Artificial caverns expanding beneath Chicago

[Image: Tunneling beneath Chicago; view larger!].

Due to Chicago’s ongoing TARP project—its Tunnel And Reservoir Plan—there are now “109.4 miles of tunnels bored beneath the Chicagoland area.” According to Tunnel Business Magazine, this massive network of new subterranean space includes “deep tunnels, drop shafts, near-surface connection and control structures and dewatering pump stations,” all embedded beneath the city. I would love to see Michael Cook sent there as a project photographer.

Until then, the above image shows us TARP’s first phase in action, with a tunneling machine breaking through and expanding the artificial caverns that now resonate below the streets of greater Chicago. TARP’s second phase—the so-called Chicago Underflow Plan—kicked off back in 2008, its work “consisting of [the] mining and construction of several reservoirs,” vast hollows that will occasionally fill with storm runoff and rain, reknitting urban hydrology from below.

(Thanks to Anya Domlesky for the link! Download back issues of Tunnel Business Magazine here).

8 thoughts on “Artificial caverns expanding beneath Chicago”

  1. I just want to say I love the fact that there is a magazine devoted to Tunnel Business.


    Just knowing it exists is enough for me. I feel better already.

  2. They are doing this in cities all across the country. Did ours here in Providence a few years back.

    Granted ours total only about 4 or 5 miles but they're 250 feet underground and pretty damned large bore too.

    In fact one runs underneath the office I work in.

  3. At least once in 2010 so far, the current network of tunnels and underground reservoirs was not enough to hold the rainfall of a storm.

    As a result, untreated sewage is pumped into Lake Michigan, polluting the lake and causing the beaches to close for 3 days.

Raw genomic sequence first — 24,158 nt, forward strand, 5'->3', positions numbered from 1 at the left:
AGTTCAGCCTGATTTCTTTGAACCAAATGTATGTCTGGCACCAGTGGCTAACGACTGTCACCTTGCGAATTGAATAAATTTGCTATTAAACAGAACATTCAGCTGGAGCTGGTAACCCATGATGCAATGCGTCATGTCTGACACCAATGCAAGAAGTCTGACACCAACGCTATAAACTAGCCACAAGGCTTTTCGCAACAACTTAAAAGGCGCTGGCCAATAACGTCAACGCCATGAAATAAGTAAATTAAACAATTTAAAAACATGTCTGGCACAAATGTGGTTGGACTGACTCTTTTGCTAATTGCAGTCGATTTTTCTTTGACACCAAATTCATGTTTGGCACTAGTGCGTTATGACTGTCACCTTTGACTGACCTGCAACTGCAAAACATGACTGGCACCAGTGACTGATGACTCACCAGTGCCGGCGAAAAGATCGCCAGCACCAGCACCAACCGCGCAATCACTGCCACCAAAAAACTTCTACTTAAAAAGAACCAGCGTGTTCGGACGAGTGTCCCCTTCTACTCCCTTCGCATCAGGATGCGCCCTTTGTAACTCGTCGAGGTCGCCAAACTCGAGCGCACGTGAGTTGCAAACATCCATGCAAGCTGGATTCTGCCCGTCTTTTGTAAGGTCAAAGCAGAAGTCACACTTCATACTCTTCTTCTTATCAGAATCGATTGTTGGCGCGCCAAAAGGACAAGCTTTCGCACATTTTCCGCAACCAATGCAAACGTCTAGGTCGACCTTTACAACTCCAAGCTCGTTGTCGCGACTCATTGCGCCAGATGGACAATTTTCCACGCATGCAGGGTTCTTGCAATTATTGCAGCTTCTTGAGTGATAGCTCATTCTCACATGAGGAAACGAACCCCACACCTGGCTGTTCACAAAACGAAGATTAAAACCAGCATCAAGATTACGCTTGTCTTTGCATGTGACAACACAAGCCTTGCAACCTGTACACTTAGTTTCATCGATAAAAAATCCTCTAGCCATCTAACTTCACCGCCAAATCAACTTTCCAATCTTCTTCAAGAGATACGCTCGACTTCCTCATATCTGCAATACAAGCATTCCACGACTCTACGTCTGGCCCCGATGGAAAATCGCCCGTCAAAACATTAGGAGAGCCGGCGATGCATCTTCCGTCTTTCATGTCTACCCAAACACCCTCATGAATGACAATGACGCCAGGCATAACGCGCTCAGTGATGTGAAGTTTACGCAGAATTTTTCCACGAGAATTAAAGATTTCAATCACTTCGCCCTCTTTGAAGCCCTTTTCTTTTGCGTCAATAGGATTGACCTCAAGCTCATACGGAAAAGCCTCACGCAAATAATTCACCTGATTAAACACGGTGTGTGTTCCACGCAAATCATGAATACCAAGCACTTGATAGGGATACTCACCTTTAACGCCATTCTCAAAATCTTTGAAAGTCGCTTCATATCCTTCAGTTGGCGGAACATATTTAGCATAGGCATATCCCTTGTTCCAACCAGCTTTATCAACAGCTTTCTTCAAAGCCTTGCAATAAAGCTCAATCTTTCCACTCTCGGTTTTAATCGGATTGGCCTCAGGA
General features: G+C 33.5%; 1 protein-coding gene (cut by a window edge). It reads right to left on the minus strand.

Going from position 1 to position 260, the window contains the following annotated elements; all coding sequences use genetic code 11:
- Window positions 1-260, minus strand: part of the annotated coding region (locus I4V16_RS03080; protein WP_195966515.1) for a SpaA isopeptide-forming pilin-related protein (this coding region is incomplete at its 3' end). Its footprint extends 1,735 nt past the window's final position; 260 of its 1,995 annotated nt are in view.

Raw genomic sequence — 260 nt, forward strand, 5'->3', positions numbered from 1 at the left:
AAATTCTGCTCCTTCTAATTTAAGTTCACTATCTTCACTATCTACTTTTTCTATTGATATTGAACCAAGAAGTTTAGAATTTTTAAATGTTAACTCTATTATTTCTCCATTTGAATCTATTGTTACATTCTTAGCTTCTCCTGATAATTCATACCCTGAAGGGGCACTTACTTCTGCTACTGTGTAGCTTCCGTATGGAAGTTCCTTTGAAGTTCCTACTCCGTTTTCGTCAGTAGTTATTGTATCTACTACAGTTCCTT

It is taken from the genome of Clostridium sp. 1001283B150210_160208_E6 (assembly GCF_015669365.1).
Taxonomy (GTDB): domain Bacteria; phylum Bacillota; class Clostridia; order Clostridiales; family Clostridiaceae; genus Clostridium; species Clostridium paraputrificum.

I'm not a fan of burying water. I'm a fan of using sustainable stormwater management techniques.

  4. This project has been going on in the Chicagoland Area for 10 years+. The Tunnels are not just under the city but across the suburbs as well. I grew up around one of the entrances to these tunnels. It didn't just start in 2008.

    The whole Chicagoland area was built on swamp and underneath that was solid limestone. When it would rain the ground would get super saturated and flood. So we have extensive storm drain systems that would divert the water into lake Michigan. These storm drains have not be able to handle the volume of rain, the increase in urban development and Farm run off in some areas. Eventually the storm drains began to back up into the sewer drains. So we were getting sewer water mixed with rain water every time it rained and all of this was going into the storm drains and into Lake Michigan. Every year beaches have been closed after storms because of high bacteria count caused by the sewage in the lake.

  5. Trace this project back and you'll find that no one actually authorized it. This is the latest of the plot by the Mole People (Mole Men is so 1950s) to undermine the surface dweller cities and prepare for their ultimate takeover.

    You have been warned!

  6. @Steven Vance

    I am not sure if you understand how Combined Sewer Overflows (CSO) work, but the sewer water is not being buried. What happens is when the main sewer/storm lines get full due to a large rain storm they begin to fill up the CSO. Ideally the CSO is designed to handle the influent of a very large storm. After the storm has passed the sewage in the main sewer lines run through the treatment plant then the sewage in the CSO get pumped into the treatment plant until it is completely empty again. So none of the sewage in the CSO is being dumped an forgotten.

    I am not sure if that was what your comment meant, but that is how a CSO works.

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